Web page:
How SoftBank became tech’s phantom buyer

SoftBank is making quite a name for itself, but in ways it might not expect. Hardly a week has passed in 2017 when a headline hasn’t reported that SoftBank — the multinational conglomerate currently raising a stunning $100 billion fund — is in financial talks to invest in yet another tech company.

This week, SoftBank is reportedly in discussions to pour $1.4 billion into the India-based digital payments company Paytm. Last week, it was reported to be close to an investment in Improbable Worlds, a London-based virtual reality startup backed by Andreessen Horowitz. Last month, the reports centered on talks that SoftBank is having with coworking giant WeWork about a new round of funding that could reach into the billions of dollars. (So far, $300 million has come through.)

Even news of the ostensible closing of SoftBank’s new Vision Fund — which is unprecedented in its size — was leaked in February. The reality, say sources familiar with the fund, is that it could be another six to nine months before every i is dotted and t is crossed, given how many investors, countries and regulators are involved.

Certainly, some of these deals will happen as widely anticipated. SoftBank’s negotiations with Didi Chuxing, China’s ride-hailing giant, were leaked to the media nearly one month ago; the deal was made official this week.

Last October, it was reported that SoftBank was in talks with the satellite internet startup OneWeb about a strategic tie-up. SoftBank invested $1 billion in the company two months later. (In February, it invested another $1.7 billion into a merger that will see OneWeb combine with competitor Intelsat.)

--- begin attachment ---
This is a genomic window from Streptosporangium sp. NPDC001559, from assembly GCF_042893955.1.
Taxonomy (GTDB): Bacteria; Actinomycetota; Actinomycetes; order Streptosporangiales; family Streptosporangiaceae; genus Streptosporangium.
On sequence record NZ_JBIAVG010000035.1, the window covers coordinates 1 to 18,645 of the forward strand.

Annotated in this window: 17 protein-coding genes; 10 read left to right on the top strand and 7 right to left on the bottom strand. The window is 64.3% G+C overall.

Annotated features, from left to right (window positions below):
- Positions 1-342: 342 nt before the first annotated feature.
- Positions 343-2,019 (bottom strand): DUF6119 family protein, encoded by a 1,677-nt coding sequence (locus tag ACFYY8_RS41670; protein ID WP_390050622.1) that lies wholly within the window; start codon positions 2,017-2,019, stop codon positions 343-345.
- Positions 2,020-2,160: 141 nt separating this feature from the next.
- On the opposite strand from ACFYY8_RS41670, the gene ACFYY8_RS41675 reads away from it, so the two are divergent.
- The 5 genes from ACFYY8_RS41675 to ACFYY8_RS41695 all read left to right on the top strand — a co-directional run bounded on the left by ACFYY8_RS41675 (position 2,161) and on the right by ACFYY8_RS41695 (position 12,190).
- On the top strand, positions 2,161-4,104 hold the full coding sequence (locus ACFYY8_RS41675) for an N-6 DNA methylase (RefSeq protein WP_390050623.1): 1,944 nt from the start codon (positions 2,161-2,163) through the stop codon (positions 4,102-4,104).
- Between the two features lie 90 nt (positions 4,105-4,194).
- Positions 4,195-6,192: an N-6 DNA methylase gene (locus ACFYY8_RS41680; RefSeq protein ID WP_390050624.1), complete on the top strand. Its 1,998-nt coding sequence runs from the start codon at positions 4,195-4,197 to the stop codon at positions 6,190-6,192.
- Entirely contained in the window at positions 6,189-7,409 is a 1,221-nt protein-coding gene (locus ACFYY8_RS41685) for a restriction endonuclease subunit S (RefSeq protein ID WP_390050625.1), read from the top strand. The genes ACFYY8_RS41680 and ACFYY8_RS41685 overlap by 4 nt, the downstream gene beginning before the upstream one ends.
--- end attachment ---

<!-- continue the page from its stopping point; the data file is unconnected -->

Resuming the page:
Still, the internet is littered with stories of companies that were reportedly on the verge of sealing a deal with SoftBank and that did not. Last month, it scrapped a planned $100 million investment it was to make in renowned entrepeneur Andy Rubin’s newest startup. In 2014, it was reported to be eyeing an investment in the mobile giant Vodaphone Group; nothing came of it. Last year, at least a dozen outlets reported that SoftBank was in talks to buy a 20 percent stake in the beleaguered Indian handset maker Micromax Informatics for up to $1 billion. That deal never closed, and one source familiar with SoftBank’s thinking says it was “all bullshit. There was zero chance they  would even consider investing in Micromax.”

Talk Talk

For venture industry watchers, such leaks are highly unusual, to say the least. The typical modus operandi in VC land is to “keep quiet if you have an inside track on an investment, because you don’t want to create competition,” notes Tom Peters, the founding partner and managing director of the advisory services firm Inverness Advisors.

“Obviously, there are [venture] players that pay attention to each other and compete for deals and have relationships with the same founders, and they’d rather keep what they’re doing quiet until a deal is done.”

So-called optics are another reason that no one in venture capital wants to announce a deal until it’s closed. “Deals that don’t happen can certainly make it harder to continue conversations with other investors,” says Peters. He believes that people “generally underestimate how hard it is to get a deal of any nature closed,” and that it “shouldn’t reflect negatively on a company if a deal doesn’t come to fruition,” given that a reason for abandoning talks “could be anything.”